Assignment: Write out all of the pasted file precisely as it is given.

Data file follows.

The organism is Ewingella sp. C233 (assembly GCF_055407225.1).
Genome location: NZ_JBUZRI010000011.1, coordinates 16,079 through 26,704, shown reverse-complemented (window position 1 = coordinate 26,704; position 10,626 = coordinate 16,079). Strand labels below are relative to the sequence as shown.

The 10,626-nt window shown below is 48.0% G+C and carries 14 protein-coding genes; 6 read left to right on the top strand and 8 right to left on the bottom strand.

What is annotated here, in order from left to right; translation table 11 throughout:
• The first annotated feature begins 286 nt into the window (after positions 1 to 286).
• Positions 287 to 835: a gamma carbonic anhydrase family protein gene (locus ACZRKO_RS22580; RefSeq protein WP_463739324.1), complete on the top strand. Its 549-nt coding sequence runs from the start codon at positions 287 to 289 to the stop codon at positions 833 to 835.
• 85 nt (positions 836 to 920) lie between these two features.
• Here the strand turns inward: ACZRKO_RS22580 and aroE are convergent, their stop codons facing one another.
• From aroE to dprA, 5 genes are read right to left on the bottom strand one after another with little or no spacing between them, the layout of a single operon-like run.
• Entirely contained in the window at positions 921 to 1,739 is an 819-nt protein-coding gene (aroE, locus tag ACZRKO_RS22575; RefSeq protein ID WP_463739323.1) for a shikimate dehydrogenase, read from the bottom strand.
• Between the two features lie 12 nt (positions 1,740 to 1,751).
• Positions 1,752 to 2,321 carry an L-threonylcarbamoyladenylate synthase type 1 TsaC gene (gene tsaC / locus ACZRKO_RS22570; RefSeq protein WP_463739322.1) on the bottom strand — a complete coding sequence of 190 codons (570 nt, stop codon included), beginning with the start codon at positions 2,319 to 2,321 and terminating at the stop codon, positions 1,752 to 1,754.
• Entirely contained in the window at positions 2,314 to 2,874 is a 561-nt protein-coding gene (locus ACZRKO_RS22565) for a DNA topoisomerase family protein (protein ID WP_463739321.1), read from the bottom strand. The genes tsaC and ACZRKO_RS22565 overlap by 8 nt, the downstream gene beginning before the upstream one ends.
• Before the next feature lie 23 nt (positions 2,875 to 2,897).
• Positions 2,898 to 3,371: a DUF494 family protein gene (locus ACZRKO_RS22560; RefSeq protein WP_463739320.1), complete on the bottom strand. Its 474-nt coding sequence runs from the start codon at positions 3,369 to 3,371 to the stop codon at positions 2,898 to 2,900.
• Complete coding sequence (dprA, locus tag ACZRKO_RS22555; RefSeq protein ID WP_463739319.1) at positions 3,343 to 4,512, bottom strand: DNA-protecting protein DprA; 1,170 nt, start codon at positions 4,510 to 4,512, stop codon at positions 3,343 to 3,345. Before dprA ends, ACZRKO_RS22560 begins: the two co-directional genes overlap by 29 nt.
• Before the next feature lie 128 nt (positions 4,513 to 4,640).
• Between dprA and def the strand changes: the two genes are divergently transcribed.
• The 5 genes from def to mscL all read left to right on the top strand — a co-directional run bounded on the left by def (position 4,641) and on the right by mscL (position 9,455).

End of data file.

The organism is Ewingella sp. C233 (assembly GCF_055407225.1).
Genome location: NZ_JBUZRI010000011.1, coordinates 16,079 through 26,704, shown reverse-complemented (window position 1 = coordinate 26,704; position 10,626 = coordinate 16,079). Strand labels below are relative to the sequence as shown.

The 10,626-nt window shown below is 48.0% G+C and carries 14 protein-coding genes; 6 read left to right on the top strand and 8 right to left on the bottom strand.

What is annotated here, in order from left to right; translation table 11 throughout:
• The first annotated feature begins 286 nt into the window (after positions 1 to 286).
• Positions 287 to 835: a gamma carbonic anhydrase family protein gene (locus ACZRKO_RS22580; RefSeq protein WP_463739324.1), complete on the top strand. Its 549-nt coding sequence runs from the start codon at positions 287 to 289 to the stop codon at positions 833 to 835.
• 85 nt (positions 836 to 920) lie between these two features.
• Here the strand turns inward: ACZRKO_RS22580 and aroE are convergent, their stop codons facing one another.
• From aroE to dprA, 5 genes are read right to left on the bottom strand one after another with little or no spacing between them, the layout of a single operon-like run.
• Entirely contained in the window at positions 921 to 1,739 is an 819-nt protein-coding gene (aroE, locus tag ACZRKO_RS22575; RefSeq protein ID WP_463739323.1) for a shikimate dehydrogenase, read from the bottom strand.
• Between the two features lie 12 nt (positions 1,740 to 1,751).
• Positions 1,752 to 2,321 carry an L-threonylcarbamoyladenylate synthase type 1 TsaC gene (gene tsaC / locus ACZRKO_RS22570; RefSeq protein WP_463739322.1) on the bottom strand — a complete coding sequence of 190 codons (570 nt, stop codon included), beginning with the start codon at positions 2,319 to 2,321 and terminating at the stop codon, positions 1,752 to 1,754.
• Entirely contained in the window at positions 2,314 to 2,874 is a 561-nt protein-coding gene (locus ACZRKO_RS22565) for a DNA topoisomerase family protein (protein ID WP_463739321.1), read from the bottom strand. The genes tsaC and ACZRKO_RS22565 overlap by 8 nt, the downstream gene beginning before the upstream one ends.
• Before the next feature lie 23 nt (positions 2,875 to 2,897).
• Positions 2,898 to 3,371: a DUF494 family protein gene (locus ACZRKO_RS22560; RefSeq protein WP_463739320.1), complete on the bottom strand. Its 474-nt coding sequence runs from the start codon at positions 3,369 to 3,371 to the stop codon at positions 2,898 to 2,900.
• Complete coding sequence (dprA, locus tag ACZRKO_RS22555; RefSeq protein ID WP_463739319.1) at positions 3,343 to 4,512, bottom strand: DNA-protecting protein DprA; 1,170 nt, start codon at positions 4,510 to 4,512, stop codon at positions 3,343 to 3,345. Before dprA ends, ACZRKO_RS22560 begins: the two co-directional genes overlap by 29 nt.
• Before the next feature lie 128 nt (positions 4,513 to 4,640).
• Between dprA and def the strand changes: the two genes are divergently transcribed.
• The 5 genes from def to mscL all read left to right on the top strand — a co-directional run bounded on the left by def (position 4,641) and on the right by mscL (position 9,455).